Apple buys Topsy, could integrate it into iTunes Radio -- report
Apple has paid more $200 million to buy Topsy, a company that develops tools for analyzing tweets and Twitter traffic, according to the Wall Street Journal.
Apple could automatically give users of its iTunes Radio service real-time information about songs or artists trending on Twitter, or could offer a wide variety of other real-time analysis, thanks to its reported purchase today of social-media analytics firm Topsy Labs.
According to the Wall Street Journal (subscription required), Apple paid more than $200 million for San Francisco-based , which develops tools that help companies mine Twitter for sentiment analysis.
Topsy frequently issues data about how information has spread across Twitter during big events such as Hurricane Sandy or the Super Bowl. Many companies use that information to better understand how to reach current or prospective customers. Topsy's tools can reveal how often a specific term is tweeted and who is doing the tweeting.
Neither Apple nor Topsy immediately responded to a request for comment. However, Apple confirmed the acquisition to the Journal, though it didn't offer any rationale for the deal. "Apple buys smaller technology companies from time to time," the company told the Journal, "and we generally do not discuss our purpose or plans."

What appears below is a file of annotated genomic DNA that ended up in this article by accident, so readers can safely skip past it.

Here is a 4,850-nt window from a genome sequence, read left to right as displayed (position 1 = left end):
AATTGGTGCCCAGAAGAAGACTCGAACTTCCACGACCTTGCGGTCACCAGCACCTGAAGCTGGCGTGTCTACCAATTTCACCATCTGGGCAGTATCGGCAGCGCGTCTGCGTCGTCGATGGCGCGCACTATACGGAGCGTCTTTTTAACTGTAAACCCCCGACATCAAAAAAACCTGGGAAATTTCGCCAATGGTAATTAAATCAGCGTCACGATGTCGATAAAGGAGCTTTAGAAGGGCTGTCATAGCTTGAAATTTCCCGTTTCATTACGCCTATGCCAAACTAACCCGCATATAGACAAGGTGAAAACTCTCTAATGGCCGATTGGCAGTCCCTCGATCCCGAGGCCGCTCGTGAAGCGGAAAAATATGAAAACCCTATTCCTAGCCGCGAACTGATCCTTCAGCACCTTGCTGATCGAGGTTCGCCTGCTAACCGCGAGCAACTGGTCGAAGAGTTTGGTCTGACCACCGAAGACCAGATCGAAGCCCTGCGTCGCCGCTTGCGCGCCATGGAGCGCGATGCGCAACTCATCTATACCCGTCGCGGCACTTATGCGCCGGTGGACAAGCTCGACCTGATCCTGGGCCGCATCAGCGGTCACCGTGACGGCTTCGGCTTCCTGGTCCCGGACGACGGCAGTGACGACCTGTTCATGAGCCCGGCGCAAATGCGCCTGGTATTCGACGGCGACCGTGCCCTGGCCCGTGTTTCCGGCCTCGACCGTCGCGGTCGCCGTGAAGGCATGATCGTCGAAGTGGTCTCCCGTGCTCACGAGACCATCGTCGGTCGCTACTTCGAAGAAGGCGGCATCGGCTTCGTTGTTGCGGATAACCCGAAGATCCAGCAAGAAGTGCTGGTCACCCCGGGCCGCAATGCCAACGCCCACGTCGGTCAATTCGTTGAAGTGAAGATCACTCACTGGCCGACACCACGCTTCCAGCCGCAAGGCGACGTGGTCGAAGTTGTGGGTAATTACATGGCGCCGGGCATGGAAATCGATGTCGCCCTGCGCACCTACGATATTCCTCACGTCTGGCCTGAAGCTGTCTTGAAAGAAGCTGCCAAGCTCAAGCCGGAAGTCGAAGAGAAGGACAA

Although Topsy is a Twitter partner with access to the social network's "firehose," the full stream of tweets from all of the more than 220 million Twitter users, it's not clear exactly what Apple might do with the analytics firm. The Journal speculated that the tech giant might well be interested in bringing more real-time data about songs or artists trending on Twitter.
But the deal may be more about helping Apple understand what its millions of customers are saying about it, said Brian Blau, an analyst at Gartner. Though Blau had no direct information about the acquisition, he said that Apple may view a service like Topsy as a way to "figure out how to inject themselves into the social conversation."
For some time, said Blau, Apple has been a "somewhat anti-social" company in that they haven't put too much emphasis on interacting with customers directly. But, Blau said, "I think a company like Apple certainly can't ignore what's being said in social these days....You need to know who your customers are, and what they're doing."
Indeed, Blau added that it makes sense for Apple to buy Topsy. "There's been a couple times where they've been caught off guard," he said. "Maybe having a tool like this would help them better prepare" next time.